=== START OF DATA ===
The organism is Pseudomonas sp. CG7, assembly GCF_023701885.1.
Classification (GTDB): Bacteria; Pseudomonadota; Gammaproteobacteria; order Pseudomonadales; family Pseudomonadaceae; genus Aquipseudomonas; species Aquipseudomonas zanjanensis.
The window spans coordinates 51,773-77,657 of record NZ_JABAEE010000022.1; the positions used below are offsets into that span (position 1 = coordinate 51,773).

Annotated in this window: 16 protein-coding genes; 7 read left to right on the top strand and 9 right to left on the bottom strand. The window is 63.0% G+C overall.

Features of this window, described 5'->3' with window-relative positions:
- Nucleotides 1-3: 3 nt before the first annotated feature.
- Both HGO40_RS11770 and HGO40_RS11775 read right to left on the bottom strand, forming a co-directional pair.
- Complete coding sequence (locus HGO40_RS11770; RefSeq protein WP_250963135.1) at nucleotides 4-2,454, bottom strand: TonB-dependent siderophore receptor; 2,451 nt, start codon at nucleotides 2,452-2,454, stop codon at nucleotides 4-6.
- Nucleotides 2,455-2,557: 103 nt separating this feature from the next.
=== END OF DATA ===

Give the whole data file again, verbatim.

The organism is Pseudomonas sp. CG7, assembly GCF_023701885.1.
Classification (GTDB): Bacteria; Pseudomonadota; Gammaproteobacteria; order Pseudomonadales; family Pseudomonadaceae; genus Aquipseudomonas; species Aquipseudomonas zanjanensis.
The window spans coordinates 51,773-77,657 of record NZ_JABAEE010000022.1; the positions used below are offsets into that span (position 1 = coordinate 51,773).

Annotated in this window: 16 protein-coding genes; 7 read left to right on the top strand and 9 right to left on the bottom strand. The window is 63.0% G+C overall.

Features of this window, described 5'->3' with window-relative positions:
- Nucleotides 1-3: 3 nt before the first annotated feature.
- Both HGO40_RS11770 and HGO40_RS11775 read right to left on the bottom strand, forming a co-directional pair.
- Complete coding sequence (locus HGO40_RS11770; RefSeq protein WP_250963135.1) at nucleotides 4-2,454, bottom strand: TonB-dependent siderophore receptor; 2,451 nt, start codon at nucleotides 2,452-2,454, stop codon at nucleotides 4-6.
- Nucleotides 2,455-2,557: 103 nt separating this feature from the next.